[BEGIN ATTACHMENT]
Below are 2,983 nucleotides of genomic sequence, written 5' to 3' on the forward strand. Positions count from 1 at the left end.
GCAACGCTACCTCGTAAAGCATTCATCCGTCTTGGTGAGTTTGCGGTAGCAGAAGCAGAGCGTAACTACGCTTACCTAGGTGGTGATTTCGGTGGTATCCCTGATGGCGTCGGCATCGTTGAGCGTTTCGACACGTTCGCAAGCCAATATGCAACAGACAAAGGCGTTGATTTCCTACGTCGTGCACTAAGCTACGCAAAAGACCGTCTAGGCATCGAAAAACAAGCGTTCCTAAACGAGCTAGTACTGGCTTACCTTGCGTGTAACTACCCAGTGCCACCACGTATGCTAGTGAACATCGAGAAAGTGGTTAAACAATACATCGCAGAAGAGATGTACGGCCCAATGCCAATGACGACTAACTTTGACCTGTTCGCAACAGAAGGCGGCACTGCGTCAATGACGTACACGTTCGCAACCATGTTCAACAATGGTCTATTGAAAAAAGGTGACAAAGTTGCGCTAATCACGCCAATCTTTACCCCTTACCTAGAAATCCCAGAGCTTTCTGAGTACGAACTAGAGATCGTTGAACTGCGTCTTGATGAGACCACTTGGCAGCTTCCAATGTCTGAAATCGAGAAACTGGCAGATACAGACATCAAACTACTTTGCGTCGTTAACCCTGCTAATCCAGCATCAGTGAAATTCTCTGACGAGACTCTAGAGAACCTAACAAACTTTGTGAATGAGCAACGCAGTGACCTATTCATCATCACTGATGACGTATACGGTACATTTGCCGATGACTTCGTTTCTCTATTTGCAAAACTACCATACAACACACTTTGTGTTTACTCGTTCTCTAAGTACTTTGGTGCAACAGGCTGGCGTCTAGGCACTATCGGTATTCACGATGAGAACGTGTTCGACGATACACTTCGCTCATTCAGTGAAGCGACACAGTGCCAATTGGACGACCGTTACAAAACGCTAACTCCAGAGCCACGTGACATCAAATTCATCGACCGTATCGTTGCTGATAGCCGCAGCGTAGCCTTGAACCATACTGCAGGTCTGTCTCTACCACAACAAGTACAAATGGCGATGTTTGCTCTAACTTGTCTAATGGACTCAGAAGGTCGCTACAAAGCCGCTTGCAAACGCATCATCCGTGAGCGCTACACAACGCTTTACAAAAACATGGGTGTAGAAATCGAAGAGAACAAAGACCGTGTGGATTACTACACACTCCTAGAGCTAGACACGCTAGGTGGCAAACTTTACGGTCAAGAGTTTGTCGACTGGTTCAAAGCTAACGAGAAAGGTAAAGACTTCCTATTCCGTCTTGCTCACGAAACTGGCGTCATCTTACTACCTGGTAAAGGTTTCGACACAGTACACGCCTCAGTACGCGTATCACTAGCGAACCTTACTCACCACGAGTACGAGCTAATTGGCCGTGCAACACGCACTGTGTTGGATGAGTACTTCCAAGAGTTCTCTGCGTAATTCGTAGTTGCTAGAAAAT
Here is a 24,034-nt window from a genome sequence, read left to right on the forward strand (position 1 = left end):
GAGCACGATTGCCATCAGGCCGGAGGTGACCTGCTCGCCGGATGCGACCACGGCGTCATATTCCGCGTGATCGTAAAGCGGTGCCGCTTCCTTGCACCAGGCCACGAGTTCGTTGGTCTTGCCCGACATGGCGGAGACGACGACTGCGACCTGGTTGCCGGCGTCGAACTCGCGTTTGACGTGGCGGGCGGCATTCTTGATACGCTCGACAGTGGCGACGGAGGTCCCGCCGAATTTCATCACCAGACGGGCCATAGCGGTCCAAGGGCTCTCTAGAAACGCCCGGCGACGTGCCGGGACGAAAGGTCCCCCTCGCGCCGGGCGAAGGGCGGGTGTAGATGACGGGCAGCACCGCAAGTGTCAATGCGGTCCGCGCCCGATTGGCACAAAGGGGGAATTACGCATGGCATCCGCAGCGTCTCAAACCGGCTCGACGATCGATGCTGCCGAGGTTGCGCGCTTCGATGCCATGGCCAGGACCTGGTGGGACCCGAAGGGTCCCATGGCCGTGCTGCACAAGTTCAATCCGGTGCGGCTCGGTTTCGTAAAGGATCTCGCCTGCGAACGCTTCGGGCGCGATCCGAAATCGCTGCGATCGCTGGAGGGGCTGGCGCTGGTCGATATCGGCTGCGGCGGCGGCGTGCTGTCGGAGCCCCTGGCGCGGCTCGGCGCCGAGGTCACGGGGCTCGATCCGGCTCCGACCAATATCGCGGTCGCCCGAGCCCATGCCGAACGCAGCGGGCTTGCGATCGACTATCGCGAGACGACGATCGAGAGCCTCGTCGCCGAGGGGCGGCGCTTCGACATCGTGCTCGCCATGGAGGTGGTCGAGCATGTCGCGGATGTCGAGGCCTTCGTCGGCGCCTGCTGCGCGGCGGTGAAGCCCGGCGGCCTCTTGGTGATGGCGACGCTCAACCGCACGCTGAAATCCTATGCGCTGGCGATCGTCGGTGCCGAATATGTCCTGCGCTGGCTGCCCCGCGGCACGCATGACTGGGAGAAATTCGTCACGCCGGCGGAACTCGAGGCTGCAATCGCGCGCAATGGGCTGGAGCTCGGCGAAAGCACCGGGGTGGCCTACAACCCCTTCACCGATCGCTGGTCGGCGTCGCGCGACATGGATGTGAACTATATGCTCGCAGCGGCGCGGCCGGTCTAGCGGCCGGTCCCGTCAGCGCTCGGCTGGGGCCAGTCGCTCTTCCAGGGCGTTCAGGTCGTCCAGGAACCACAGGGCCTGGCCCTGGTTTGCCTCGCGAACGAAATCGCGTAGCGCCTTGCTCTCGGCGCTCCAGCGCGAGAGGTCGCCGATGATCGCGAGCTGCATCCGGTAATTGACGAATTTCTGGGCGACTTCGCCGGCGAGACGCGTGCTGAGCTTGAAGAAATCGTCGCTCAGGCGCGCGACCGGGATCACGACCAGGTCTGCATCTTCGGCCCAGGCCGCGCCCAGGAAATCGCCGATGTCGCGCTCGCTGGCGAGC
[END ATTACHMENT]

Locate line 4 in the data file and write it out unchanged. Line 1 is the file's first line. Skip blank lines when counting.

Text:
GAGCACGATTGCCATCAGGCCGGAGGTGACCTGCTCGCCGGATGCGACCACGGCGTCATATTCCGCGTGATCGTAAAGCGGTGCCGCTTCCTTGCACCAGGCCACGAGTTCGTTGGTCTTGCCCGACATGGCGGAGACGACGACTGCGACCTGGTTGCCGGCGTCGAACTCGCGTTTGACGTGGCGGGCGGCATTCTTGATACGCTCGACAGTGGCGACGGAGGTCCCGCCGAATTTCATCACCAGACGGGCCATAGCGGTCCAAGGGCTCTCTAGAAACGCCCGGCGACGTGCCGGGACGAAAGGTCCCCCTCGCGCCGGGCGAAGGGCGGGTGTAGATGACGGGCAGCACCGCAAGTGTCAATGCGGTCCGCGCCCGATTGGCACAAAGGGGGAATTACGCATGGCATCCGCAGCGTCTCAAACCGGCTCGACGATCGATGCTGCCGAGGTTGCGCGCTTCGATGCCATGGCCAGGACCTGGTGGGACCCGAAGGGTCCCATGGCCGTGCTGCACAAGTTCAATCCGGTGCGGCTCGGTTTCGTAAAGGATCTCGCCTGCGAACGCTTCGGGCGCGATCCGAAATCGCTGCGATCGCTGGAGGGGCTGGCGCTGGTCGATATCGGCTGCGGCGGCGGCGTGCTGTCGGAGCCCCTGGCGCGGCTCGGCGCCGAGGTCACGGGGCTCGATCCGGCTCCGACCAATATCGCGGTCGCCCGAGCCCATGCCGAACGCAGCGGGCTTGCGATCGACTATCGCGAGACGACGATCGAGAGCCTCGTCGCCGAGGGGCGGCGCTTCGACATCGTGCTCGCCATGGAGGTGGTCGAGCATGTCGCGGATGTCGAGGCCTTCGTCGGCGCCTGCTGCGCGGCGGTGAAGCCCGGCGGCCTCTTGGTGATGGCGACGCTCAACCGCACGCTGAAATCCTATGCGCTGGCGATCGTCGGTGCCGAATATGTCCTGCGCTGGCTGCCCCGCGGCACGCATGACTGGGAGAAATTCGTCACGCCGGCGGAACTCGAGGCTGCAATCGCGCGCAATGGGCTGGAGCTCGGCGAAAGCACCGGGGTGGCCTACAACCCCTTCACCGATCGCTGGTCGGCGTCGCGCGACATGGATGTGAACTATATGCTCGCAGCGGCGCGGCCGGTCTAGCGGCCGGTCCCGTCAGCGCTCGGCTGGGGCCAGTCGCTCTTCCAGGGCGTTCAGGTCGTCCAGGAACCACAGGGCCTGGCCCTGGTTTGCCTCGCGAACGAAATCGCGTAGCGCCTTGCTCTCGGCGCTCCAGCGCGAGAGGTCGCCGATGATCGCGAGCTGCATCCGGTAATTGACGAATTTCTGGGCGACTTCGCCGGCGAGACGCGTGCTGAGCTTGAAGAAATCGTCGCTCAGGCGCGCGACCGGGATCACGACCAGGTCTGCATCTTCGGCCCAGGCCGCGCCCAGGAAATCGCCGATGTCGCGCTCGCTGGCGAGC